My Week as a Vegan
by Sven De Hondt
Whilst bandying ideas around at the Inspired Times headquarters, the suggestion of becoming vegan for a week was thrown into the air. Can a dedicated meat-aficionado, like myself, become a devoted vegan within a week and if so, how would I do it? It sounded like a great opportunity to lift a rock and discover what surprises lurked underneath.
Upon hearing the word ‘veganism’, the first image that popped into my head was that of a middle-aged hippy, dressed in baggy harem pants, surrounded by a quaint scent of honeysuckle incense. I grew up thinking that eating animals was a given, rather than a choice. ‘That’s the way the world works’ was my mantra and I steered away from any emotional connection, simply because I see the world as divided, with the human race at the top of the food chain. Of course there are a lot more shades of grey to my admittedly condescending attitude towards vegetarianism and affiliated life-styles (‘raw-foodism, whole-food-lifestyles and plant-based diets, just to name a few), but whenever my vegetarian friends hosted their quornival parties (a party of notorious 'quorn & tofu' debauchery) they always collided against a wall of indifference from my part. Until today.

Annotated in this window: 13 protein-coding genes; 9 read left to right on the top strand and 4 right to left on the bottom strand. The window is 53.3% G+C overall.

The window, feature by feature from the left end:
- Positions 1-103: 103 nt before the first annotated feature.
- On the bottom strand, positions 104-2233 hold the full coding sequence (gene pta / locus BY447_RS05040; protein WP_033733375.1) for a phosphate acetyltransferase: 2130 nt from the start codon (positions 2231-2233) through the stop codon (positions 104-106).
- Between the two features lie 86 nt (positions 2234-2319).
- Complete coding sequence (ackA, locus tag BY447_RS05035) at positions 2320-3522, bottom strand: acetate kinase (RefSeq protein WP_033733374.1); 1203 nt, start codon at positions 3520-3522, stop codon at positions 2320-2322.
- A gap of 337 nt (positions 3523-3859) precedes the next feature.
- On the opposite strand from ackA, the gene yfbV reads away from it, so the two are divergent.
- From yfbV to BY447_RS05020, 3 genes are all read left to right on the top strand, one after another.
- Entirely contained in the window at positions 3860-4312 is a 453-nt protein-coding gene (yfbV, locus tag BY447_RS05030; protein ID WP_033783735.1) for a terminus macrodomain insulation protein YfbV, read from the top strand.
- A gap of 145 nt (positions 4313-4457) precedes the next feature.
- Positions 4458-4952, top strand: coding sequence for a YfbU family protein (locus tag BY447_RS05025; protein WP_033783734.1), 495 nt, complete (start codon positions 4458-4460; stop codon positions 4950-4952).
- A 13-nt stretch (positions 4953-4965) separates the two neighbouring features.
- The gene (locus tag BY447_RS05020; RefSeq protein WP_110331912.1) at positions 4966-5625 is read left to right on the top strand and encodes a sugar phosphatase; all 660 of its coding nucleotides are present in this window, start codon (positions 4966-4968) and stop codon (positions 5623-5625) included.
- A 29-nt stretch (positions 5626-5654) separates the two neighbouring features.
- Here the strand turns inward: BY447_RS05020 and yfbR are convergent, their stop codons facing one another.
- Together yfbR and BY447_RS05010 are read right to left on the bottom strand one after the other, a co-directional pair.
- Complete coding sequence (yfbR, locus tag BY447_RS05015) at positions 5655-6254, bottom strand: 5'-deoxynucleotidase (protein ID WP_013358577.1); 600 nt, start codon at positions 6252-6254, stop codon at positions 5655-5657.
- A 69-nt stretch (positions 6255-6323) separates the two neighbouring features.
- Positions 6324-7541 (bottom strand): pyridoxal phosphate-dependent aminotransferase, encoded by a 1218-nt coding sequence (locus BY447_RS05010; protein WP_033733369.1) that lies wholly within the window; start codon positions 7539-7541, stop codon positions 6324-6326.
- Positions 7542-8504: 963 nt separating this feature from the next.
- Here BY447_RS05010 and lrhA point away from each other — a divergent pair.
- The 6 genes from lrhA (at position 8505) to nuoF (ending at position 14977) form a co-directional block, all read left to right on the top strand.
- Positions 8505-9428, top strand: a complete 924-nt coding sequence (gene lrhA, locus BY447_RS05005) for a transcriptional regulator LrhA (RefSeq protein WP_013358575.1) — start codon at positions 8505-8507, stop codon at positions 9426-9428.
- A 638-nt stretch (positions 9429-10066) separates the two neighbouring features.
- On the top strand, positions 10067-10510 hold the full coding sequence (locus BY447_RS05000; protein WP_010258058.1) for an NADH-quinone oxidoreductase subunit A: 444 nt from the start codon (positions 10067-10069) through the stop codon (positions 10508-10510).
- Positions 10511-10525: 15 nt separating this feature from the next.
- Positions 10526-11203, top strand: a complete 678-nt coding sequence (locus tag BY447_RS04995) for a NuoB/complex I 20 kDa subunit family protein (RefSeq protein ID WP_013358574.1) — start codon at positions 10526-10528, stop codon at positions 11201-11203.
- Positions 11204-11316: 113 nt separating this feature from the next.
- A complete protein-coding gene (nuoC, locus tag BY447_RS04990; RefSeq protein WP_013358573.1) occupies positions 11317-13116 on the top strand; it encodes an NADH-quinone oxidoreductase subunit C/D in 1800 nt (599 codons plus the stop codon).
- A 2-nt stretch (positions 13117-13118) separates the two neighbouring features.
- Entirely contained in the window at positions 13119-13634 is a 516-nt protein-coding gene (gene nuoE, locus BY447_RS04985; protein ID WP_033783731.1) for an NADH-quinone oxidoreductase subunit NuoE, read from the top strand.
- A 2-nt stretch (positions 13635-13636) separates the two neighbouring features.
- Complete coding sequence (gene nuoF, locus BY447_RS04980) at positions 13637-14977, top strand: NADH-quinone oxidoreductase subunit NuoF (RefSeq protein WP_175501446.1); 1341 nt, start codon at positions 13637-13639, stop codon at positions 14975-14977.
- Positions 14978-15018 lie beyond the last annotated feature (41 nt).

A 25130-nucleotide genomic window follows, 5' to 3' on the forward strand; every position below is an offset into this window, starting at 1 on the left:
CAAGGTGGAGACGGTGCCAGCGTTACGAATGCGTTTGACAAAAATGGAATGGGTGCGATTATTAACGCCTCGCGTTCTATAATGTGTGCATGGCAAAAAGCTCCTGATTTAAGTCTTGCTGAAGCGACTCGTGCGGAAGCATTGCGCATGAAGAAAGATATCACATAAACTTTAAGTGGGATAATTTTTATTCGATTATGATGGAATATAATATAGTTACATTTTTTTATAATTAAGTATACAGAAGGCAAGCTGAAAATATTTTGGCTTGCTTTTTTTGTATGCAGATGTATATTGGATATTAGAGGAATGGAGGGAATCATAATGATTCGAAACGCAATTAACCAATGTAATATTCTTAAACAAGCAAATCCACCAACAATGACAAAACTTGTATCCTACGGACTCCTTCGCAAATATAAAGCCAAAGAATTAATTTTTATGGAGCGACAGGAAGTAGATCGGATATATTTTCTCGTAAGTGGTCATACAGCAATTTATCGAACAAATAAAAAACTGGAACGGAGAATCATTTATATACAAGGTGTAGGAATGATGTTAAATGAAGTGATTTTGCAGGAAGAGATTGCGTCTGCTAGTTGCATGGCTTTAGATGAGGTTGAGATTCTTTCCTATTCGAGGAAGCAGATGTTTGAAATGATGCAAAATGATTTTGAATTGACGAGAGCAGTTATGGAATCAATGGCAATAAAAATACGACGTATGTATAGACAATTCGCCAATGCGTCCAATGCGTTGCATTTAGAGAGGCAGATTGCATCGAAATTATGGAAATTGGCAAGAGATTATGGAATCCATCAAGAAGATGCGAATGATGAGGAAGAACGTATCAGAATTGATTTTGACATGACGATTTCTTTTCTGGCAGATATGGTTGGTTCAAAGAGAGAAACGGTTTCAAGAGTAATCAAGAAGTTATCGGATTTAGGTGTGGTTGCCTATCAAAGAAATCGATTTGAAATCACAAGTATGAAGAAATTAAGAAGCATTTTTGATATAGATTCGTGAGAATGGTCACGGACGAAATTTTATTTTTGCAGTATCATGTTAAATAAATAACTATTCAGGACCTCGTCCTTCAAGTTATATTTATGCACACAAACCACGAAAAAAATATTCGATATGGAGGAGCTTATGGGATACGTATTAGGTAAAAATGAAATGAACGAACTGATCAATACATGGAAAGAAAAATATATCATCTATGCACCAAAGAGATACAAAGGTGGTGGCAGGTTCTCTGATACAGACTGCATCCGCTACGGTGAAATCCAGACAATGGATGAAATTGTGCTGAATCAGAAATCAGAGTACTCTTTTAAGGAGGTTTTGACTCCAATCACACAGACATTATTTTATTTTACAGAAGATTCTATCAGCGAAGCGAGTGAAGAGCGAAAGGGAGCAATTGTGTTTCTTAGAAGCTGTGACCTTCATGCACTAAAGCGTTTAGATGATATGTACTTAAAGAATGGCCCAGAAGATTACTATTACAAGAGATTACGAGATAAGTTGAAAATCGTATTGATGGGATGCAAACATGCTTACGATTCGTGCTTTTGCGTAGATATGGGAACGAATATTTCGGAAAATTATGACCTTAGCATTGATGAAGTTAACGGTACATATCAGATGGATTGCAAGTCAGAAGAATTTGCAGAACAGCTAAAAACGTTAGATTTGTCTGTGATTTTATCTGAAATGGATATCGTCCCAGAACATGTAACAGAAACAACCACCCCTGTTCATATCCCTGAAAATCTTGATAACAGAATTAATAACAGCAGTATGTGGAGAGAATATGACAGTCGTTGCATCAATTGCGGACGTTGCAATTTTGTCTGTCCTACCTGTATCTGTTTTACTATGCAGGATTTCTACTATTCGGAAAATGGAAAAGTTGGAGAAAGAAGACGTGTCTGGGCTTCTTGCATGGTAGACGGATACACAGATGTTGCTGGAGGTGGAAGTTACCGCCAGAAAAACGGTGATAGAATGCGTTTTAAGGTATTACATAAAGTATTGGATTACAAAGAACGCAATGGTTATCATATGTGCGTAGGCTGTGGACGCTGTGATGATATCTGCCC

Here we go...
So… bye bye bacon, au revoir sirloin. Hello tofu and bonjour quinoa. Similar to those trying to stop drinking or smoking I decided to go cold turkey (or cold tofu, to stay in the right lingo) and abruptly break up with my meaty endeavours. Tim Barford, the creator and driving force behind VegFestUK – one of Europe’s leading Vegan events – gave me a helping hand but warned me it might be a bit tricky at the outset: “It’s a lot of work in the beginning, but once you’re set up with the right ingredients you’re good. In this day and age, hundreds of outlets cater for the vegan lifestyle.”
It’s ‘day one’ of my vegan lifestyle and I shuffle around the organic wholefood shop with the hesitant feel of a teenager trying to buy an uncensored magazine at the top of the rack. I’m honestly ashamed by my ignorance. I would have thought quinoa was an African country rather than a grain-like crop and if people would have said that tofu was made out of mouldy mushrooms I might have nodded in consent. The result of my raid on the organic food shop: a package of puy lentils, two kinds of tofu (the silken and the regular one!), black beans, almond milk, a couple of quorn burgers and an array of vegetables that challenged my nutritional knowledge.
The birth of veganism
While Pythagoras and Plato already pointed to a flourishing future without flesh eating, it was Brit, Donald Watson, who coined the word vegan and founded the Vegan Society. “We can see quite plainly that our present civilization is built on the exploitation of animals, just as past civilizations were built on the exploitation of slaves, and we believe the spiritual destiny of man is such that in time he will view with abhorrence the idea that men once fed on the products of animals' bodies." His observations were right on the bat, and while they were said in the early ’40s, they’ve never been as truthful as they are today.